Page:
Physical characteristics[edit]

In the SMASS classification, Gretia is a Sr-subtype that transitions between the common S-type and rare R-type asteroids.[1]

Lightcurves[edit]

Since 1997, a large number of rotational lightcurves of Gretia have been obtained from photometric observations. Analysis of the best-rated lightcurves gave a rotation period of 5.778 hours with a maximal brightness amplitude from 0.26 to 0.75 magnitude (U=2–3).[8][9][10][11][12][13][14][15]

The asteroid's spin axis of (92.0°, 67.0°) and (247.0°, 48.0°) in ecliptic coordinates (λ, β) have also been derived from modeled lightcurves (Q=3).[11]

Diameter and albedo[edit]

According to the surveys carried out by the Infrared Astronomical Satellite IRAS, the Japanese Akari satellite and the NEOWISE mission of NASA's Wide-field Infrared Survey Explorer, Gretia measures between 31.91 and 36.60 kilometers in diameter and its surface has a high albedo between 0.3566 and 0.4239.[3][5][6][7]

The Collaborative Asteroid Lightcurve Link adopts the results obtained by IRAS, that is, an exceptionally high albedo of 0.4239 and a diameter of 31.91 kilometers with an absolute magnitude of 9.03.[3][4]

Naming[edit]

This minor planet was named after Greta, sister-in-law of Albrecht Kahrstedt (1897–1971), a German astronomer at ARI and director of the institute's Potsdam division, who requested the naming of this asteroid and 1026 Ingrid (daughter of Greta) in a personal letter to the discoverer in February 1926.[2][18] Kahrstedt himself was honored with the naming of 1587 Kahrstedt.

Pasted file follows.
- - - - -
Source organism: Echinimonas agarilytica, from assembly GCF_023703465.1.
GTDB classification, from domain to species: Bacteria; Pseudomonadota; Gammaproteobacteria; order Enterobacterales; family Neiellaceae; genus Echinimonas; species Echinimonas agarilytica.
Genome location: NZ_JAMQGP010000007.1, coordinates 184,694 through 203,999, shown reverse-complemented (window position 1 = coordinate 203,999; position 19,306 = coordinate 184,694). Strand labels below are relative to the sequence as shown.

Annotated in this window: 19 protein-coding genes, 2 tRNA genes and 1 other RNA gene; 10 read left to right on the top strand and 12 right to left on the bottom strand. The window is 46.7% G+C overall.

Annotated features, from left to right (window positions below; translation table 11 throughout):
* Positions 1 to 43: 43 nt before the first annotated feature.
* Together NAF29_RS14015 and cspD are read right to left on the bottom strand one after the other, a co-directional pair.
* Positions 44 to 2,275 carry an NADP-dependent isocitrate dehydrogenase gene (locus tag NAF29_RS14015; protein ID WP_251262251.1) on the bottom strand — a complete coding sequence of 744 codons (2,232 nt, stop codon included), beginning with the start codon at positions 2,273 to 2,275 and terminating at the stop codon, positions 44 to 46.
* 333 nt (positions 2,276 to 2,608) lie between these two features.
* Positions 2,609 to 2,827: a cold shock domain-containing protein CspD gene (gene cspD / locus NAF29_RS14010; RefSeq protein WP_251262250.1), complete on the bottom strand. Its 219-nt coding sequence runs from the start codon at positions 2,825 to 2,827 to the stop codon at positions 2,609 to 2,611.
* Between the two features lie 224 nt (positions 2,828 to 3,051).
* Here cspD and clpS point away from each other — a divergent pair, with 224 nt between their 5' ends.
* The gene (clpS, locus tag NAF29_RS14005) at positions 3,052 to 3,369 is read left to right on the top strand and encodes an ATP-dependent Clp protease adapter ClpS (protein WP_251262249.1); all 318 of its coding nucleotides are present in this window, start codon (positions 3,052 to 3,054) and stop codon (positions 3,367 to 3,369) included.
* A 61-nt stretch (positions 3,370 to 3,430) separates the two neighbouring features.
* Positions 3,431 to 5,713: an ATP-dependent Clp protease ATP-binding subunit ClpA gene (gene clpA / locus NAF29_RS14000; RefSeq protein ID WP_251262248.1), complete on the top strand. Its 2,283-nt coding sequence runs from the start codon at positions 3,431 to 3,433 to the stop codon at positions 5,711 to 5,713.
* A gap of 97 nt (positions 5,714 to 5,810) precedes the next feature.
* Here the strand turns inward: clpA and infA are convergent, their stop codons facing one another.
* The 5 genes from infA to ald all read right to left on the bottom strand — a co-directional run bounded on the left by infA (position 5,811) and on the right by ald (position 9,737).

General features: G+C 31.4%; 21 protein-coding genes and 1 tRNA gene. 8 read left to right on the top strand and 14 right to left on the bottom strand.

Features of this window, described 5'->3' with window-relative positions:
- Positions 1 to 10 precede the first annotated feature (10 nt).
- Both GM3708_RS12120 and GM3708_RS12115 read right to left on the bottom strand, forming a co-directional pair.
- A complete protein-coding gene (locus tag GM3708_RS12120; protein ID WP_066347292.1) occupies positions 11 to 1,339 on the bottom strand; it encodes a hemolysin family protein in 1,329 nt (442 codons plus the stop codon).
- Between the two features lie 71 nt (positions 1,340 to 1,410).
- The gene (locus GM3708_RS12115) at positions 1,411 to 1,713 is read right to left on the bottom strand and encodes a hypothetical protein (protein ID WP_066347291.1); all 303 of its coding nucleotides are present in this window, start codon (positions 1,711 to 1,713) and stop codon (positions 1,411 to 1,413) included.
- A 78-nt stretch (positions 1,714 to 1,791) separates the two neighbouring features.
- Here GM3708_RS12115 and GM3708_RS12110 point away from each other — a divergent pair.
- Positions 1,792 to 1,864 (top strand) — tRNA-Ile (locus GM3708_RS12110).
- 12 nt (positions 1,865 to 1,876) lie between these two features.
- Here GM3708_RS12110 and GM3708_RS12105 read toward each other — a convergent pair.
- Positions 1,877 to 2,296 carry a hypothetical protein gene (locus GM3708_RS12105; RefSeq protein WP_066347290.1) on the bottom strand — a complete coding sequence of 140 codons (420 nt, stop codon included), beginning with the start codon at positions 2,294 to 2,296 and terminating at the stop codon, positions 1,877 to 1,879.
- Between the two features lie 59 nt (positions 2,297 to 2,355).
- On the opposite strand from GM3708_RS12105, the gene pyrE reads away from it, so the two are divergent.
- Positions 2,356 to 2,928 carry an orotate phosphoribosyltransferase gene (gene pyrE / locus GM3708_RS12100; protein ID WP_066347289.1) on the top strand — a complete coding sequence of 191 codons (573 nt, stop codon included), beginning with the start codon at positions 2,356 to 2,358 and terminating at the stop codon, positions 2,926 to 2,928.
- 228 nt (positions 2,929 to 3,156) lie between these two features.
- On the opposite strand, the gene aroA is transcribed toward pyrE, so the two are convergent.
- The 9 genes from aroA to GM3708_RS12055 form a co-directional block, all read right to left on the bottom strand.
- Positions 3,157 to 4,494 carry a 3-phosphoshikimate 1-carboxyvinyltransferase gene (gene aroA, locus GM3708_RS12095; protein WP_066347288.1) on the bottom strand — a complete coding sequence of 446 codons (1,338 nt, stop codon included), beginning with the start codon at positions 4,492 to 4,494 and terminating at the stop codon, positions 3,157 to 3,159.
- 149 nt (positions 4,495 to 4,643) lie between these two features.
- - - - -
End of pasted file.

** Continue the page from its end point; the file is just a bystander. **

The official naming citation was mentioned in The Names of the Minor Planets by Paul Herget in 1955 (H 94).[2] Lutz Schmadel quoted an excerpt of Kahrstedt's letter in his Dictionary of Minor Planet Names (LDS).[18]

References[edit]

  1. ^ a b c d e f "JPL Small-Body Database Browser: 984 Gretia (1922 MH)" (2017-02-08 last obs.). Jet Propulsion Laboratory. Retrieved 26 August 2017. 
  2. ^ a b c Schmadel, Lutz D. (2007). Dictionary of Minor Planet Names – (984) Gretia. Springer Berlin Heidelberg. p. 85. ISBN 978-3-540-00238-3. Retrieved 26 August 2017.